Is the Bible encouraging drunkenness here? When I read this - at first glance I come away with the thought that the Bible is encouraging us, if we know someone who is struggling with poverty and bitterness, to encourage them to knock back a few - and they will forget all their troubles. Is that what the Bible is saying here? If it is - then this contradicts badly the passages that warn us against the harm that over indulgence in alcohol can do in our lives.
To understand this Proverb we once again need to understand it based upon what it says in context. God just moved on Bathsheba to instruct her son NOT to drink wine or strong drink. Her reasoning is that such an action would lead her son to forget the Law. With his thinking and reasoning impaired - he might pervert the rights of those who are afflicted. So, two things we know here are that drunkenness is out of the question in what is being said - and - that Bathsheba is interested in how her son, as king, deals with the afflicted within his kingdom.
Her admonition to her son, next, is to give wine and strong drink to the one who is perishing. This word means to perish, to be lost, or destroyed. It was understood by the Jewish rabbis as dealing with two primary situations. The first is when someone is suffering greatly with sickness - especially when that sickness is terminal. It was a custom due to this admonition to medicate the dying with strong drink so that they would drink and forget the pain of their dying. We do this today with terminal patients through morphine. It is not evil to do so - it is merciful. It is giving them something to help with the throes of dying. The second instance where this was used was with those given to a death sentence - especially crucifixion. We know this because Jesus was offered wine mixed with gall when He was on the cross. This was a pain killing mixture that was given by godly women to those who faced the death penalty. Jesus refused this because He needed to embrace all that the cross meant for sin. But to offer some merciful pain killing substance to someone in the midst of horrific pain is something God counsels us to do.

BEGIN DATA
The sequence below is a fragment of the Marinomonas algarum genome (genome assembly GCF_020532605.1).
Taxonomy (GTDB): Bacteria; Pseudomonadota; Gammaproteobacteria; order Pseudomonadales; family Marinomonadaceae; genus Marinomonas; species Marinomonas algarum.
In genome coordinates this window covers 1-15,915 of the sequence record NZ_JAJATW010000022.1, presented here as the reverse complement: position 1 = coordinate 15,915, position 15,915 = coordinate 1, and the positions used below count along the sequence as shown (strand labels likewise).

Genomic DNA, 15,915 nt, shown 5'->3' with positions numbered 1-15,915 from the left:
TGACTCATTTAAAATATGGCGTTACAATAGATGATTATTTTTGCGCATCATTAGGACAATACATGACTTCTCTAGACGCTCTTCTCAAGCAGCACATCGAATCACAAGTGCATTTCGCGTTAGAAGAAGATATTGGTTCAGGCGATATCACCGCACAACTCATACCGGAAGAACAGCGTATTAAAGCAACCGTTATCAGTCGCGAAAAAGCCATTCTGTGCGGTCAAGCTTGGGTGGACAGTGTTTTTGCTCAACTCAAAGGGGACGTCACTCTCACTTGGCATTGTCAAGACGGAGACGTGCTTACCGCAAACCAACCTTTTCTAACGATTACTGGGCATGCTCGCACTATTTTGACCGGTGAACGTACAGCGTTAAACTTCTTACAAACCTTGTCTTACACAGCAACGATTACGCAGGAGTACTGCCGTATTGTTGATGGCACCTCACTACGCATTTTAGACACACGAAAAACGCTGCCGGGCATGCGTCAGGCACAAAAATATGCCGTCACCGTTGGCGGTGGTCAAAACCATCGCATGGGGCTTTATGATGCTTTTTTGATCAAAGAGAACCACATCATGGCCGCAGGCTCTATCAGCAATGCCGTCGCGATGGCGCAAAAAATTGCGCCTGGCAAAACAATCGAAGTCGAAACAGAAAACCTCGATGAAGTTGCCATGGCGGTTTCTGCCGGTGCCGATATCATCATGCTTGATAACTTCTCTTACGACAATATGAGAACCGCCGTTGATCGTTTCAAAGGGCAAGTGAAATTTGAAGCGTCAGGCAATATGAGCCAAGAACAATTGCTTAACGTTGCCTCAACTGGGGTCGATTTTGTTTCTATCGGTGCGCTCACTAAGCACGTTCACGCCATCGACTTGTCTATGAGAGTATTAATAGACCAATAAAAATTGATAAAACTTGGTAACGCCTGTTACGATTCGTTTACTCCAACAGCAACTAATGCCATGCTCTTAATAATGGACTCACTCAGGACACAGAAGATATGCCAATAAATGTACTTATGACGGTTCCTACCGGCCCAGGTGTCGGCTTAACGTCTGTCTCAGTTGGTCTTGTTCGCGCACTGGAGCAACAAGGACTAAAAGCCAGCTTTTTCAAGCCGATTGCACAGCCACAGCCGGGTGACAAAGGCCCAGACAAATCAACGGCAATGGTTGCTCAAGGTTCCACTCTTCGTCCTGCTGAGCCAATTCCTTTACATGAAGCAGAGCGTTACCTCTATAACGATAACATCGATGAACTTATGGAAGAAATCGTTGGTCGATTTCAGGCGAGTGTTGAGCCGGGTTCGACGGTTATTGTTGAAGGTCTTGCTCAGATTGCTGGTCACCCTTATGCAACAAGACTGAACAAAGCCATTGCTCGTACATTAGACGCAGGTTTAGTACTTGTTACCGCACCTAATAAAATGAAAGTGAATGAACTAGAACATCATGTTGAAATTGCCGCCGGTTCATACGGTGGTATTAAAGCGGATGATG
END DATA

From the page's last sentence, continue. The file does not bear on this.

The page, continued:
These admonitions are given for those "perishing" and also for those who are "bitter of soul." Here is where things get a little bit more dicey. For the one who is perishing - it is easy to see that we are easing their suffering as they draw near to death. But what about the bitter of soul? What is going on here? Again, context is so important to remember. We are in a section of Scripture where a mother has just warned her son against alcohol abuse - and how it clouds judgment and could lead to her son disregarding the Law in a moment of drunkenness. Therefore, we can be assured that when it comes to those who are "bitter of soul" she is not advocating drunkenness to alleviate their problems. This passage cannot be used therefore to justify men or women drowning their sorrows in whiskey or beer.
What we do see though is that there is a benefit for the bitter of soul in having a drink. The Bible itself says that "wine makes man's heart glad," in Psalm 104:15. That verse is in the midst of a list of things that God Himself provides, including oil for the skin and the food that sustains a man with strength. Wine was used in the feasts of Israel as well - and even offered up to God as a sacrifice. Our problems with alcohol come from living in a society where drinking is too often done for the sake of partying - and with a view to getting drunk. But God knows that drinking in moderation (let me stress here that this means NEVER getting drunk - and it also means drinking apart from the party scene, which in itself has more sins than just the drinking) can lift someone's spirits. Wine does make a man's heart glad - and can lift someone's spirits. Thus, Solomon was advised to give it to those who are bitter in soul to help them be lifted temporarily and cheered.